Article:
3. Talk to the hand. Coaches, professors and administrators in higher education and folks who exist outside athletics need to remind themselves that students have multiple identities—don’t just remind the athletes. I can speak for myself as professor. Quite frankly, none of us professors draws a crowd to watch us perform in a stadium or classroom filled with tens of thousands. No one serves popcorn, hot dogs and drinks while any of us lectures and none of the bookstores sell jerseys with our numbers or our names across the back. I have yet to have folks cheer when I enter a room (somehow I could be OK with that). So, how does one easily remind themselves that one’s identity is more important than another and why should they have to? Seems logical that we would support students who are athletes to maintain multiple healthy identities.
  4. It’s simply self-loathing, revenge of the nerds, pathology (see hateration).   Ostracizing and scrutinizing athletes is plain and simple—pathological. One of my co-authors describes it as self-hate harbored from being chosen last on the playground (James Satterfield). Some folks would like to believe that individuals who excel in sports do not necessarily excel in the classroom. So the last on the playground, wanna-be nerds, can pretend that athletes are brawn only—no brains. Reminding athletes that they are students first reeks of an historical artifact—that hard working class folks participated in sports and children of the upper classes participated in music and dance—and classy sports like tennis and golf. It is also interesting that statistics of revenue-generating sports are always referenced and reminded. That would be basketball and football. Hmmm.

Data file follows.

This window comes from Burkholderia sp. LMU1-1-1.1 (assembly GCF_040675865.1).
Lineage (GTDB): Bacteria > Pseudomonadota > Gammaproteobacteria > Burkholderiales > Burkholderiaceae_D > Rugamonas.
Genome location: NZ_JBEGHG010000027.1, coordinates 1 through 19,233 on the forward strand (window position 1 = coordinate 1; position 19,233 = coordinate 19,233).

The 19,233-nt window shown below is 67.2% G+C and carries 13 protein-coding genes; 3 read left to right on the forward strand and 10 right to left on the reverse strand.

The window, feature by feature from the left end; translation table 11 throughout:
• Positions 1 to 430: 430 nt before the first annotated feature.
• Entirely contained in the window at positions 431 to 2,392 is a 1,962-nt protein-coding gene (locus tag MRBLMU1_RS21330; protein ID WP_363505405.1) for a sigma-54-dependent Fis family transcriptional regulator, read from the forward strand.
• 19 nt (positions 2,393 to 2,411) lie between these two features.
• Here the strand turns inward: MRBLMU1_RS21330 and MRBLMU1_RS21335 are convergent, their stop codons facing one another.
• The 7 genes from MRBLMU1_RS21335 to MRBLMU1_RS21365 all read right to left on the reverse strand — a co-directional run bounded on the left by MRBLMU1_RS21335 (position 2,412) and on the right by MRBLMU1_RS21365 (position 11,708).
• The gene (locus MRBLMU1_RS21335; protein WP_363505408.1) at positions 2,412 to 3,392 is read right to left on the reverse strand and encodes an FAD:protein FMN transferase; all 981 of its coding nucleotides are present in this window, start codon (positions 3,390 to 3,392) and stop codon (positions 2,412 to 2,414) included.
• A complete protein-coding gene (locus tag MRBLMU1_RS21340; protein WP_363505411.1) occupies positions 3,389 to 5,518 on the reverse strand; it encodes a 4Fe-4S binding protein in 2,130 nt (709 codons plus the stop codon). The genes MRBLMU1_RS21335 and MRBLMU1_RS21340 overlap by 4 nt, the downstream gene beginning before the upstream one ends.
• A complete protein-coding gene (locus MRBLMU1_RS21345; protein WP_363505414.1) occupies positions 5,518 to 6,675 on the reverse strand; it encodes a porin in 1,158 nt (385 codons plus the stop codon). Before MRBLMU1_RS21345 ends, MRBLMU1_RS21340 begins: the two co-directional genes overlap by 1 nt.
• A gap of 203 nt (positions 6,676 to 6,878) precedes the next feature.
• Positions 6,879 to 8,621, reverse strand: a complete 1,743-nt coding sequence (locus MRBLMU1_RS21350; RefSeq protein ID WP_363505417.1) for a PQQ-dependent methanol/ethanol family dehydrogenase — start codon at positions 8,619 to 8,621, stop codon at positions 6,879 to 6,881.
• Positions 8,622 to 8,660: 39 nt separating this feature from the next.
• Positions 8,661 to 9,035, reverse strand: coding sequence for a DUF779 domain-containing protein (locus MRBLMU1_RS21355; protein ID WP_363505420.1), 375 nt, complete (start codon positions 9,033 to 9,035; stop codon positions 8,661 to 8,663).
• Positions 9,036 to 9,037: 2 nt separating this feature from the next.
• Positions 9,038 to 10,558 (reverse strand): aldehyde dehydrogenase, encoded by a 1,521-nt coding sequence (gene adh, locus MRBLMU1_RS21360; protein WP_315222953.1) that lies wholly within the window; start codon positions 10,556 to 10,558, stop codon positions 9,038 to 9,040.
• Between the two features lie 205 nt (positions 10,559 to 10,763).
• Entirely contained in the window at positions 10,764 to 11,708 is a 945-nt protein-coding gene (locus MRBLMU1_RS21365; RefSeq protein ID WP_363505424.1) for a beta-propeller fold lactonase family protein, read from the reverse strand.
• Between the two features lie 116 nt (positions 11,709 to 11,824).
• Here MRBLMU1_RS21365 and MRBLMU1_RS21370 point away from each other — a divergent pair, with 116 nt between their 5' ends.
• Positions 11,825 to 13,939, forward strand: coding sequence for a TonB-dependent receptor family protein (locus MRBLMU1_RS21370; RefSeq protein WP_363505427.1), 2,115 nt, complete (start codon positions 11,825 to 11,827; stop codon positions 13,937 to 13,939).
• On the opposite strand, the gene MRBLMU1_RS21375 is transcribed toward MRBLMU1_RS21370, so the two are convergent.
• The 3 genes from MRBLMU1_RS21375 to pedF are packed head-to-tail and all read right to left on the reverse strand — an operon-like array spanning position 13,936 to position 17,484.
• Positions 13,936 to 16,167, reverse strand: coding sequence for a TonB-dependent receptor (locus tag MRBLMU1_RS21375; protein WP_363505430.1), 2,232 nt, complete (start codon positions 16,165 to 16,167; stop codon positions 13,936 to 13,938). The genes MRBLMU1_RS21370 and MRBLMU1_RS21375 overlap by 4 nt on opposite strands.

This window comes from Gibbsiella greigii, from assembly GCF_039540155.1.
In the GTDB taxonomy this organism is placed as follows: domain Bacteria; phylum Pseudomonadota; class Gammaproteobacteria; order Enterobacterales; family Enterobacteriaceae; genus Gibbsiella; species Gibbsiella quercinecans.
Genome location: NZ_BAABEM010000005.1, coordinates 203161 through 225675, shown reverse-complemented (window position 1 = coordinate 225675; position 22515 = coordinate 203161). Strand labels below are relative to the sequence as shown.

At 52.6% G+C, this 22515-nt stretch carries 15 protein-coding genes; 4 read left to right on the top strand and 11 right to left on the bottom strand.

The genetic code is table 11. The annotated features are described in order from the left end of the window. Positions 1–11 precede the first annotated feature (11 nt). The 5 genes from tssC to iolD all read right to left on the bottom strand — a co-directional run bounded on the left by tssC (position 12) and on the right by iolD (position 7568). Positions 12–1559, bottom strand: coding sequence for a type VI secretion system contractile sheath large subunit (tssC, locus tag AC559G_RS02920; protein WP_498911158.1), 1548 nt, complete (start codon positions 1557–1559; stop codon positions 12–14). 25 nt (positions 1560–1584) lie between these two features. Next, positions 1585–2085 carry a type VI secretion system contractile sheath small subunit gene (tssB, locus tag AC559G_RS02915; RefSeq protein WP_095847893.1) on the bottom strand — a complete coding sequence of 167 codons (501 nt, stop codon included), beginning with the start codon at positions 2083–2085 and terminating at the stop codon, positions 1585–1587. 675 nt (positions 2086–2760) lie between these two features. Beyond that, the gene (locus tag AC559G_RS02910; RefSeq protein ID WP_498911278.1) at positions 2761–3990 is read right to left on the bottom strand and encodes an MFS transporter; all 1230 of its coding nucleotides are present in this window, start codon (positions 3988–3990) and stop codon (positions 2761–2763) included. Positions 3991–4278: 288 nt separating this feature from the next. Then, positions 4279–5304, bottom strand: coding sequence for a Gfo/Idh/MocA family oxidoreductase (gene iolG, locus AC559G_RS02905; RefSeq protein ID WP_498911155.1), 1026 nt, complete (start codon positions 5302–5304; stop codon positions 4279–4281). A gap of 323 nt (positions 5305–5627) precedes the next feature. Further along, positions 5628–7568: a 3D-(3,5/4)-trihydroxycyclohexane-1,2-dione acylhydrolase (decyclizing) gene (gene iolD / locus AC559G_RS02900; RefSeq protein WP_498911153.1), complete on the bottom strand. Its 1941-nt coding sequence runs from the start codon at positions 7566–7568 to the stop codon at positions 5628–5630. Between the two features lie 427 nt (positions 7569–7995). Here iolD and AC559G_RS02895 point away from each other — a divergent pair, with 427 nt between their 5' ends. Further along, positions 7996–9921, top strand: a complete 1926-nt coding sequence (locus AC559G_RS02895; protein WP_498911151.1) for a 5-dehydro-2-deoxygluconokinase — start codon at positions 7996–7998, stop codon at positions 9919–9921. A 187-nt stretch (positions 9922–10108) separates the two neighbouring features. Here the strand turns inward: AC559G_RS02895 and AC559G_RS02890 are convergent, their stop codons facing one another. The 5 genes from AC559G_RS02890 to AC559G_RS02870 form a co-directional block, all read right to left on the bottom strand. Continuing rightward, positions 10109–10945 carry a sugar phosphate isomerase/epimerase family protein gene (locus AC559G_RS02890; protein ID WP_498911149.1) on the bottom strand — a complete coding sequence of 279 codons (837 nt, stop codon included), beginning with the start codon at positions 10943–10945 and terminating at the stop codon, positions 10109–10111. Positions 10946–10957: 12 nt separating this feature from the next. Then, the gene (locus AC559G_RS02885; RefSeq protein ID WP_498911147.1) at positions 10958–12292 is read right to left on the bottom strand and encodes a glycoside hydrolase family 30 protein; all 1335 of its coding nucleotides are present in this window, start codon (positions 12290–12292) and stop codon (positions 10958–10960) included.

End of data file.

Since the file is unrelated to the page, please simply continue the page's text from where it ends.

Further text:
5. Exhaustion from amateur status. Much of the mantra of student first provides lip service but let’s remember the little fact that these students’ performances might generate mega-revenue to institutions, but please be reminded also that those athletic performances are to be also considered “amateur.” In other words, if we keep telling “ourselves” students first, we might actually believe that WE are putting mega bucks generating students first, and then we don’t feel so guilty about getting paid from those amateurs.
  6. Concern about welfare of athletes, interest converge. It’s always nice to know that so many people are concerned about how athletes fare after college, especially those who participate in revenue-generating basketball and football. This assertion is interesting given that those two sports are disproportionately comprised of African-American males. Even more interesting, all that concern about athletes, yet no one seems to be too concerned about the same population of students when they are not participating in revenue-generating sports. Oh, and by the way, black males are less likely to be hired with a college degree than whites with a high school education. Are we concerned about racism that exists in employment?
  7. Dream killers. We can rattle off stats of the probability of becoming professional athletes. That someone would dare consider working so hard at their sport in which they are gifted is equated with some fate worth than death [typically just basketball and football, tho….wonder why?]. Yet we don’t afford similar stats to parents of “sticker on the back of the car geniuses.” How many parents believe their little “honor students” at fill in the blank school are going to become the next president of the United States, brain surgeon, Supreme Court justice, or just rocket scientist?


I have those numbers just in case we all want to become dream killers. The odds of becoming president are about 1 in 10,000,000. Of becoming an astronaut, to which there are various routes, is about 1 in 600 for a rocket scientist. An astronaut who flies to the moon, Mars or some other star,  the odds decrease to about 1 in 42,000,000. Oh yeah, the odds of becoming a saint, many folks are parents to angelic like creatures, too. That figure is about 1 in 20,000,000.

So if one is thinking about presidency, or an astronaut, might as well think about putting in an application for sainthood. You are just as likely—or more than likely to become a saint than an astronaut. Perhaps we should consider a new bumper sticker. I will let the reader decide what it should say.

Dr. Robin L. Hughes is interim executive associate dean in the School of Education at Indiana University.